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Professional climber Alex Honnold shows off his new wheels after wrecking his iconic Free Solo van: 'We all make mistakes'

"It's hard to imagine going back to burning gas in a confined space."

“It’s hard to imagine going back to burning gas in a confined space."

Photo Credit: Alex Honnold

Alex Honnold's iconic van from "Free Solo" is no longer.

In an interview with The Cool Down, Honnold revealed that he wrecked the van, his home for years and a central character in the 2018 documentary, which chronicled Honnold's incredible first-ever free solo climb of El Capitan in Yosemite National Park. 

"A few years ago, I wrecked the van from Free Solo by accident, which was a bit of a botch on my part, but we all make mistakes sometimes," Honnold told us. "But then right afterwards, I discovered that my wife was pregnant and we were having a daughter. So we needed a different van anyway because our current van didn't have a car seat." 

Honnold's new and improved van is not only a more family-friendly ride, but it's tricked out with sustainability features that help Honnold live a cleaner and simpler life when he's on the road. 

A large array of solar panels powers 100% of the van's electricity.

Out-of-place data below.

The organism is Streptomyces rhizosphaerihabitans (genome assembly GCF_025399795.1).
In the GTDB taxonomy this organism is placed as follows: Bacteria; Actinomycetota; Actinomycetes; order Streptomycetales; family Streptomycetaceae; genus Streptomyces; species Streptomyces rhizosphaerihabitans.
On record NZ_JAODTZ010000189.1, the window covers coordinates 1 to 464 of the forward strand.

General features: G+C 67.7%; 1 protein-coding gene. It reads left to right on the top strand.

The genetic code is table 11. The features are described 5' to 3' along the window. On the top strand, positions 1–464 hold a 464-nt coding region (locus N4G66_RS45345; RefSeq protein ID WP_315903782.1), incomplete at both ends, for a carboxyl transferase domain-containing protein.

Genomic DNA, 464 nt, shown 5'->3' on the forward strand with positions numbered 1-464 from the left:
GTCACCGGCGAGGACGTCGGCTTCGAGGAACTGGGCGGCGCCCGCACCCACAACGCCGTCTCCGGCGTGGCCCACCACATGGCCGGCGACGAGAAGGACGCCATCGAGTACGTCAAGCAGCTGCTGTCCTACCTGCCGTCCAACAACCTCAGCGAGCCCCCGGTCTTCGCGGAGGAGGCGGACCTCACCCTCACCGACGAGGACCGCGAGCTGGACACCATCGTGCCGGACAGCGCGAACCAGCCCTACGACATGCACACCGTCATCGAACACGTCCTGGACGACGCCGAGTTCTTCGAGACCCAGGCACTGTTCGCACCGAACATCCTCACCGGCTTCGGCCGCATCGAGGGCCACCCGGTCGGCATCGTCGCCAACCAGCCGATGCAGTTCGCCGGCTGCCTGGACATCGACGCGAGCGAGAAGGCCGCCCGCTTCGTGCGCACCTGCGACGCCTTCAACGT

It's slightly larger, with seats for potentially two babies, as well as a little sleeping cubby for baby June. 

"She's surprisingly happy in there," Honnold told us. 

The van also has an induction stove, which Honnold boasts is much faster than a gas stove and a fast way to warm up milk for the baby. (Wow, how times have changed since "Free Solo.") 

"It's hard to imagine going back to burning gas in a confined space," Honnold said. 

Photo Credit: Alex Honnold

It was living in his OG van where the sustainability lightbulb went off for him — and he made the decision to donate one-third of his income to climate solutions, via his nonprofit, The Honnold Foundation. (Read his op-ed about his journey here.) 

Honnold, who is partnering with The Cool Down to make it easier for people to make climate-friendly changes in their lives, also decided to make changes in his own life to live more simply and sustainably.  

Just as Honnold keeps a dedicated journal, or "ticklist," of his climbs, Honnold also keeps a "sustainability ticklist," tracking lifestyle changes he's made over time to lower his impact. 

That includes eating mostly vegetables, driving an electric car (a Rivian), composting with his Vitamix FoodCycler, and buying less clothes or repairing them when possible. 

His sustainability philosophy? Perfection is the enemy of progress, and start small. 

"Taking any step at all is better than doing nothing," he said, "so start with something easy and work up."

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